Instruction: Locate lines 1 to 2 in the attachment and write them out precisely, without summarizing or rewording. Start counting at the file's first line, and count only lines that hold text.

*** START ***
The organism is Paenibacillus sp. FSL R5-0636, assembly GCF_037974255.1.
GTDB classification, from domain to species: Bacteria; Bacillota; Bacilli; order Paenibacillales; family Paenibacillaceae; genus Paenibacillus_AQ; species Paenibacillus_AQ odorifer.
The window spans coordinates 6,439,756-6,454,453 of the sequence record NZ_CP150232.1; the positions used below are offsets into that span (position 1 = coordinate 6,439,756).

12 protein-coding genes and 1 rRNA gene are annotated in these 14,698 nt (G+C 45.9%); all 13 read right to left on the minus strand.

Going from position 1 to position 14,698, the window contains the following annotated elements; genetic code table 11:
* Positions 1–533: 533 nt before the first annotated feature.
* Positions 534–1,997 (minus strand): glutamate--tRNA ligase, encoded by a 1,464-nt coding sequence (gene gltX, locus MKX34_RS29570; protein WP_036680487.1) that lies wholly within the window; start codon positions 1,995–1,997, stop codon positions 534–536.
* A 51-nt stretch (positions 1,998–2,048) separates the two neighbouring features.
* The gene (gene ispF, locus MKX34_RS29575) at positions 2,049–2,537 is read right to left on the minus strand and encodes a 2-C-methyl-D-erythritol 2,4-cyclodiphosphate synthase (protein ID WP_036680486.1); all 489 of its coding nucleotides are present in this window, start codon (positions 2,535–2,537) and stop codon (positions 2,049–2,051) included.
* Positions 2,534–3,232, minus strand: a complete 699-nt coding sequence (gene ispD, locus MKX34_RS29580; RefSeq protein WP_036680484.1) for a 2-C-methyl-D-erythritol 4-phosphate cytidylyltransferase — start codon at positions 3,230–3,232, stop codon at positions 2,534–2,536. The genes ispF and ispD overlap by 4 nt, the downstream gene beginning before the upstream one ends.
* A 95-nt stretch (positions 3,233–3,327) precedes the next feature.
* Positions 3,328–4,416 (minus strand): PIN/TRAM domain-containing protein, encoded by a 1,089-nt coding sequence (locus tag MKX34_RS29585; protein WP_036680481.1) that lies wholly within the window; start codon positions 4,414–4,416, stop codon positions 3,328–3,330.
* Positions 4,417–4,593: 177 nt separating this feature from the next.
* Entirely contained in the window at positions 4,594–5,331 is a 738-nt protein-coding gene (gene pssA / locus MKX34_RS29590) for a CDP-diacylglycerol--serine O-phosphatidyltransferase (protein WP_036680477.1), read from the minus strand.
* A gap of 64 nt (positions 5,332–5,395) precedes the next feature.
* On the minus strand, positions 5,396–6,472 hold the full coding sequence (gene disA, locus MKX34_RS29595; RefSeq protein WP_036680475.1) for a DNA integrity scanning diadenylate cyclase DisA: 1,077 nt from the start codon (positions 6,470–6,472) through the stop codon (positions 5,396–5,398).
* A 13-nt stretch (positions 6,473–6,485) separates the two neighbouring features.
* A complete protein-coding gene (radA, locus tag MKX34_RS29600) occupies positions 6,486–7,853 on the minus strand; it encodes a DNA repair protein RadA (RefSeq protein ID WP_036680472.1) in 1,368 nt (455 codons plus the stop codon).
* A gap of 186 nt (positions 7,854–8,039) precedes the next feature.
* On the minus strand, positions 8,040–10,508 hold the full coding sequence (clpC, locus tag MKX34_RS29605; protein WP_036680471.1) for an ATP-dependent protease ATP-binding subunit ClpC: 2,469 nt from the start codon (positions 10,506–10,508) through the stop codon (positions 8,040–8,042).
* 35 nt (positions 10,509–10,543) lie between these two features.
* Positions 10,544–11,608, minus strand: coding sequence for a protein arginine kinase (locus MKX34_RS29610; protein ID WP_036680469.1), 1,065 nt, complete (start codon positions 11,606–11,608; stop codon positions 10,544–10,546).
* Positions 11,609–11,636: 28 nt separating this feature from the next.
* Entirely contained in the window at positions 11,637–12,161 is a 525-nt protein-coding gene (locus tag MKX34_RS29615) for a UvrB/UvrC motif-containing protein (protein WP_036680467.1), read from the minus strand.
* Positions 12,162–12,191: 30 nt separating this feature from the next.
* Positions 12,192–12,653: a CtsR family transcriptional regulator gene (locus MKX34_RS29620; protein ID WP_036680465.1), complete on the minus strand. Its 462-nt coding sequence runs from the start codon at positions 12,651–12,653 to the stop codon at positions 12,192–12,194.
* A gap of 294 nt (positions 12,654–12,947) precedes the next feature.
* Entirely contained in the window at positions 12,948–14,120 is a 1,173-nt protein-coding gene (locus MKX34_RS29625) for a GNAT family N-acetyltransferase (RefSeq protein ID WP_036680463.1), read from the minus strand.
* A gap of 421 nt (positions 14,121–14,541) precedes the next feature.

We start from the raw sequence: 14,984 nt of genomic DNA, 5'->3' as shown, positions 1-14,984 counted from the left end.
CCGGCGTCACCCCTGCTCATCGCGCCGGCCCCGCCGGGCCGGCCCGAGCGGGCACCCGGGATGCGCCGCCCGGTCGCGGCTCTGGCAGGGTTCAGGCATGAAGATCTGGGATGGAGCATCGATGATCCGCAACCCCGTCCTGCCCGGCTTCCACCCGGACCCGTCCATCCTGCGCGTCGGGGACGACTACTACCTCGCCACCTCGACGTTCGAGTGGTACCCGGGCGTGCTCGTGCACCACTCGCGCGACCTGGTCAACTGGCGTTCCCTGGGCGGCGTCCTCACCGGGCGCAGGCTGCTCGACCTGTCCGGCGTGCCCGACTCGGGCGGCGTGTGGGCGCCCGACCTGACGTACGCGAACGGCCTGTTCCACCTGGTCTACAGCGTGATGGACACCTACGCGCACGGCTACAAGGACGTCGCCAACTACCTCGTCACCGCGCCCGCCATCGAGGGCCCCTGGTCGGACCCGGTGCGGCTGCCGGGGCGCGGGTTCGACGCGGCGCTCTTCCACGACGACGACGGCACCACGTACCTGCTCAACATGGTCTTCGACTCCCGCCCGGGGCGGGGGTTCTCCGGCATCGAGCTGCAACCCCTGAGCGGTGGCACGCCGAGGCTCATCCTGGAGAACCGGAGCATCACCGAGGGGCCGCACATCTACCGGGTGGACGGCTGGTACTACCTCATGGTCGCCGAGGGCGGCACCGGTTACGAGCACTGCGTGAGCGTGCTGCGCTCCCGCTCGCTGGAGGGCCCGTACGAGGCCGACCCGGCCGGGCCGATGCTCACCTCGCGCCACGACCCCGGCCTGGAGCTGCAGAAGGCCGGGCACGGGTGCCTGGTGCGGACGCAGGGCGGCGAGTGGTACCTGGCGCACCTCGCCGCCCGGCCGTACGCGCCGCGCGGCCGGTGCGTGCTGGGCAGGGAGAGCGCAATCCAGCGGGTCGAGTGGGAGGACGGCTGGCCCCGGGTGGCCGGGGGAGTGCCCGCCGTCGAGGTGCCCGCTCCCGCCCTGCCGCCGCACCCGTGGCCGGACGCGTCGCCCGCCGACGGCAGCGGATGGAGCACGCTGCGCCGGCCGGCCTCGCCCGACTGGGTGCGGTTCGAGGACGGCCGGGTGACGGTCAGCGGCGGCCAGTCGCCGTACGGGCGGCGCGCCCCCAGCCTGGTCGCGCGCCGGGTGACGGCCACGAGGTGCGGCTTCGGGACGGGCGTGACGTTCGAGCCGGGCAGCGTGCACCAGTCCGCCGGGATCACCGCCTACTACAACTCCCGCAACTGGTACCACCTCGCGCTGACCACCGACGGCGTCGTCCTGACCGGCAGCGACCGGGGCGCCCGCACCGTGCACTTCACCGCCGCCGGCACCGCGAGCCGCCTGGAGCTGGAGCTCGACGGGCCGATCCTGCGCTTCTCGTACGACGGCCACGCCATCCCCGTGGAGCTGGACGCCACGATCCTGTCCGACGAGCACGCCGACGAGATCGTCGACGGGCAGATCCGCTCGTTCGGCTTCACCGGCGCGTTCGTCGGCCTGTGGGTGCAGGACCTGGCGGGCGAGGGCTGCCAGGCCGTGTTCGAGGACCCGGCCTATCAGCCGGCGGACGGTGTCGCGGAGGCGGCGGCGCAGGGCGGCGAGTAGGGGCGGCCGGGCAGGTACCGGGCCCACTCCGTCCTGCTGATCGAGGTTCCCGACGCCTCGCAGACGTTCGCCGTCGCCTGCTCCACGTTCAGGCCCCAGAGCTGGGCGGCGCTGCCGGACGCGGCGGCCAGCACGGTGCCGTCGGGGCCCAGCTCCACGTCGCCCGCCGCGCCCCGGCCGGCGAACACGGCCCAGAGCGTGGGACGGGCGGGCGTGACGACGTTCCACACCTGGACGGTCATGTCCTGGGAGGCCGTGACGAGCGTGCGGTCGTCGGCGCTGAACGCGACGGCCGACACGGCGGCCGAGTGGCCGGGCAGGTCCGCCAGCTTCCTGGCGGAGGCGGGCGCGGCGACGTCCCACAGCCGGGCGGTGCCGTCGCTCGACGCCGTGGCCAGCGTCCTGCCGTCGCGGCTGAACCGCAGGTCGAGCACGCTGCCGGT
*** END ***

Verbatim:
The organism is Paenibacillus sp. FSL R5-0636, assembly GCF_037974255.1.
GTDB classification, from domain to species: Bacteria; Bacillota; Bacilli; order Paenibacillales; family Paenibacillaceae; genus Paenibacillus_AQ; species Paenibacillus_AQ odorifer.